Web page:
The use of sheep in this experiment was adopted due to their physical structure and resistance, which were key factors for the project to be accomplished. In addition, we know that these animals are successfully used in experiments involving osteogenic distractors1,16. Also, the study of the bone metabolism of female animals is mentioned in several different papers5, 8, 9, and in order to eliminate any systemic alterations that may interfere in the bone metabolism, we decided to carry out the count of serum minerals, which was within the standards of normality. The relative weight maintenance of the animals reflects their tolerance to the occlusion derived from the elongation of the left-side jaw angle, a tolerance which had already been pointed out in other studies1, 8. The use of elongation activations at 1mm divided into two sessions a day was carried out in a pace considered viable for the tissues, since such step in bone elongation is the object of studies which aim at making the treatment less time-consuming. Furthermore, certain authors consider rates above 1 mm a day inadequate5, 15. In Ilizarov's original studies, the more fractioned the daily elongation, the greater the osteogenic potential, although studies in rabbits' jaws have not shown any activation difference in one or more sessions9. In the present experiment, we decided to use two daily activations because it was a cautious process, already accomplished in other experimental projects. Therefore, both the elongation rates and the fixation period adopted are considered viable for the biologic model employed16. The therapeutic laser irradiation, whose wave length is 830hm, and whose aim is to speed up bone repair in rats is perceived as effective when applied after palatal expansion11, in orthodontic molar movement7, and in defects in the diaphysis of long bones12, resulting in the production of thicker trabeculae and a quicker regeneration. The GaAlAs laser was adopted in this experiment because its wave length goes through the buccal tissues due to its low absorption in water and cutaneous chromophores, acting as a biostimulator in the subjacent bone tissue, where the affinity with such wave length is greater2. The main benefits of therapeutic laser seem to derive from the administering of doses, since there have been unfavorable results when the laser is used at higher levels or for extended periods of time2. Satisfactory results are obtained when the number of applications ranges from two to twelve low-energy sessions 3, 4, 14, 17. Many studies have not identified the presence of cartilagenous tissue associated to the use of therapeutic laser7, 11, 12, 17, as has been the case of the group in which the laser was used in the activation period. The presence of such tissue is either the cause of an accelerated pace in bone elongation, or a sign of bone distractor instability10, 15. However, it is important to bear in mind that in the present experiment the distractor was anchored bicortically by means of four pins, not to mention that the surgical technique was exactly the same in all three groups. Komuro et al.8, when working on elongation in rabbit mandibles, mention the existence of cartilagenous tissue after two weeks of fixation. Despite that, this tissue is no longer observed after four weeks. The time span of the experiment, as well as in Meyer's studies9, 10, does not contemplate more advanced stages of bone repair, i.e. after six to eight weeks, which would allow the assessment of the evolution of the cartilagenous tissue into bone tissue. The studies in which the fixation period is longer have demonstrated that by the end of the consolidation period, because of the insignificant bone production, no mechanism is capable of improving the physical properties of a stimulated bone in relation to a natural bone5, 12. However, the acceleration in the fibrous callus mineralization through the calcification of bone matrix, by means of biostimulating resources such as laser, has proven to be extremely significant, especially because it has reduced the time span of the treatment. New studies are required in order to assess the behavior of the cartilaginous tissue after a longer consolidation period.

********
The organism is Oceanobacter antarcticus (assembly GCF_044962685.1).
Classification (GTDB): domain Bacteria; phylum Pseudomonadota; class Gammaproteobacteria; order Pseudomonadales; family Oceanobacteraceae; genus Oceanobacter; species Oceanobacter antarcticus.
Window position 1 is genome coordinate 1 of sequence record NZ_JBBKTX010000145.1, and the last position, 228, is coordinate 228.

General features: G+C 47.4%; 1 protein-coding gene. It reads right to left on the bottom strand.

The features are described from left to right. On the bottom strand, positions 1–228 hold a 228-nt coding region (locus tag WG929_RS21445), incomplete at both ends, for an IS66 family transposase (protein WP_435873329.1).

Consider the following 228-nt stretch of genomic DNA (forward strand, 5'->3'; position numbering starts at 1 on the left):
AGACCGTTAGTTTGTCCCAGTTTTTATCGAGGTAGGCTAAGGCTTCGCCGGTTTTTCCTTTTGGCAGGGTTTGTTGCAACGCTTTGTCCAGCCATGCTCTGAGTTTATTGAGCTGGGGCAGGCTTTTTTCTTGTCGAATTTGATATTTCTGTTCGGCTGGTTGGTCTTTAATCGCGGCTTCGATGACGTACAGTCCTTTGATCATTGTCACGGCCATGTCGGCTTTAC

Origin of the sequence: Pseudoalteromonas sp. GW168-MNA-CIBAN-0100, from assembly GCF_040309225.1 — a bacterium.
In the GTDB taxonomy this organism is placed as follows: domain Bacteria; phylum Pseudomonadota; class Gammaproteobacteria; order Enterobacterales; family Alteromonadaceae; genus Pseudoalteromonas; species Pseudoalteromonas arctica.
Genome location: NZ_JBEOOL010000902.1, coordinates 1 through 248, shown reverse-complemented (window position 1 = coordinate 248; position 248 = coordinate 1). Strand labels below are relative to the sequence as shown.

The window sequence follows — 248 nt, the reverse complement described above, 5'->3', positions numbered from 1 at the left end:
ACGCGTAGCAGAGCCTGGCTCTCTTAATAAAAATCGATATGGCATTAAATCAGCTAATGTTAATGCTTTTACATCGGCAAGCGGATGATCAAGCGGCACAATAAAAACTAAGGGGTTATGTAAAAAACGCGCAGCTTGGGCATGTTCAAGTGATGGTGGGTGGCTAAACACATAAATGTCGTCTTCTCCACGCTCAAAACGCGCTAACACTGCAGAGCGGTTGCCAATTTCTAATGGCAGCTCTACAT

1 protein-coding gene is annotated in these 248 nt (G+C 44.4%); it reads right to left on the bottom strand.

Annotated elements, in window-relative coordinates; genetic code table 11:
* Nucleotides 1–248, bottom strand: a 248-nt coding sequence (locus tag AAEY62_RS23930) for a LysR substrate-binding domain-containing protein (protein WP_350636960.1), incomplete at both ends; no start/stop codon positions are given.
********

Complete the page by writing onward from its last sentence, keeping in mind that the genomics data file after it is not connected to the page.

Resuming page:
Conclusions